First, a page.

Evaluating Your Website Like a Job Applicant

When hiring new employees, you likely form a first and lasting impression of applicants based on their appearance, and whether they appear to "have it all together" during the interview. If applicants look sharp, and offer all the right answers, you're likely to hire them.

The way customers "interview" and select a financial institution, retailer or any entity with which they want to do business isn't much different. What is different is that many businesses today do not have web sites whose appearance, content and usability accurately reflect the high quality of the institution behind the site.

Just as the resume from a prospective employee speaks volumes to their experience, your site is a direct reflection on your organization. Watch for these opportunities to shine, while avoiding common pitfalls.

Opportunity:
If you want to draw visitors deeper into your site, provide fresh content on the home page and main landing pages. Using purposefully worded, topical and attention-getting headlines will draw visitors in. When visitors notice that your content changes regularly, they are likely to scan for interesting items, rather than clicking past without a second thought. Not just any content will do though, your visitors must find it interesting!
 
Trap:
If your site has gone without updates for more than a month or two, members may already be conditioned to ignore your main page content. If you want to win their attention back and turn your site into a marketing tool, you'll need to keep your content consistently updated, at least as often as visitors are likely to frequent your site. For example, if you're a bank and you know that customers will hit your site twice per month, your content should be updated at least twice per month.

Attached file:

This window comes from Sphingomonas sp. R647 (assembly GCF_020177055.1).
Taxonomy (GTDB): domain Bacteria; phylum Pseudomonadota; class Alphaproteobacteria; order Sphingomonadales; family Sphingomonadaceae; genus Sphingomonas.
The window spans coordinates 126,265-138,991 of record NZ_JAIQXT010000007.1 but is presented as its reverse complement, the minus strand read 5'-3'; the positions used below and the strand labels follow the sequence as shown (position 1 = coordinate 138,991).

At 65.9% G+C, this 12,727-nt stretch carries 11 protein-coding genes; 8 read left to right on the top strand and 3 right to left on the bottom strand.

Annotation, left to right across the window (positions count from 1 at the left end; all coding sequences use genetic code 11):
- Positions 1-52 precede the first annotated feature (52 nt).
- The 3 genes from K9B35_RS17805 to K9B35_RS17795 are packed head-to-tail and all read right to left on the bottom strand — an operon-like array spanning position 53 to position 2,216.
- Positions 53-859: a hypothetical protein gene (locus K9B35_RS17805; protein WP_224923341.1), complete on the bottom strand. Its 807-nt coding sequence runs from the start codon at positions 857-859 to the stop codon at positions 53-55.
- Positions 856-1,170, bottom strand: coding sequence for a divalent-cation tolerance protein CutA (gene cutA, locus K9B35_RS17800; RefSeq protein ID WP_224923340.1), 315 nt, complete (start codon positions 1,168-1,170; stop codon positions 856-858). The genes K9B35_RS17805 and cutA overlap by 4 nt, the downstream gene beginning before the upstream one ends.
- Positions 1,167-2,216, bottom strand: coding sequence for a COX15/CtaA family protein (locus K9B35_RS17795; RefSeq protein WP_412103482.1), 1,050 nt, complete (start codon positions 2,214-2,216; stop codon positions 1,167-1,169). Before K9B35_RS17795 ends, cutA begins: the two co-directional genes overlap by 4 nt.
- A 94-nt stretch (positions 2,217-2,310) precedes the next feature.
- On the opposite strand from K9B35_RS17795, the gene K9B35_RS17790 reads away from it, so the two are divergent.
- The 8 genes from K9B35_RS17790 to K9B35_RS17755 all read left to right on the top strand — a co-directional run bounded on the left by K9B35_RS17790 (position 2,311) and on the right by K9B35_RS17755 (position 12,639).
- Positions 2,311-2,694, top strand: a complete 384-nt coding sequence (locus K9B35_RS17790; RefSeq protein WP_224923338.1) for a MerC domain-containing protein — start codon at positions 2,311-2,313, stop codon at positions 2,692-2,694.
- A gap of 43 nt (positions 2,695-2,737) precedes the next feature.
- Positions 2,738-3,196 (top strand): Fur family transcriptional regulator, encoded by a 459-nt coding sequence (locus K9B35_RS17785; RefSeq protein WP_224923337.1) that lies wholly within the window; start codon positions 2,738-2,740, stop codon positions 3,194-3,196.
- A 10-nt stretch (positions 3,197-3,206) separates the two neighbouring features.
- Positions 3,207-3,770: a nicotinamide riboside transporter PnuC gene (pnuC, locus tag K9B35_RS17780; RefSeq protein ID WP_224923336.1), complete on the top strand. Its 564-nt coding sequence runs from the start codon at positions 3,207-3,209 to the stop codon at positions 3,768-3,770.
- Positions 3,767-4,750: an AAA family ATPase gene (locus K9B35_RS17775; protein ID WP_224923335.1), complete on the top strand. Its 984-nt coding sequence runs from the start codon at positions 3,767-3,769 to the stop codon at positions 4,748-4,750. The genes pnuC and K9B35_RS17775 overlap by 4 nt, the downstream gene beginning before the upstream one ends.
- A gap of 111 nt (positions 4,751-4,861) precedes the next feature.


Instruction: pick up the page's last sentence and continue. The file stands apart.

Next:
Opportunity:
Adhere to usability standards for developing words and selecting graphics for your web site. Text should be concise, scannable (bullet points are well-received) and provoke a call-to-action. You should only use graphics when they add value to the page, and for your visitors' sake, keep the file sizes small.
 
Trap:
Resist the temptation to place your monthly brochure directly on the web as it appears in print. If visitors put in the effort to navigate your site, you risk turning them away from your message if they see it exactly as it arrived with their mailbox.
 
Opportunity:
Ferrari's aren't designed by amateurs, and neither are great web sites. Credibility, security and professionalism are attributes that your site can convey to visitors. Technology offers tremendous opportunities to build relationships with visitors, and reduce service delivery costs. To realize these benefits, you need to make visitors comfortable with your services, and nothing makes them more comfortable than a site that looks professional, secure and most importantly, is usable!
 
Trap:
To save money, many organizations have designed their own sites, or hired low-cost development firms. Unfortunately, visitors can usually tell the difference between a professionally developed site and one that was created "on a shoe string." If your site doesn't appear secure, professional and usable to visitors, they simply won't use it. The opportunity costs are significant if you're not maximizing your web site investment.

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A blog by InetSolution about programming, security, design and marketing for banks, credit unions and e-commerce.

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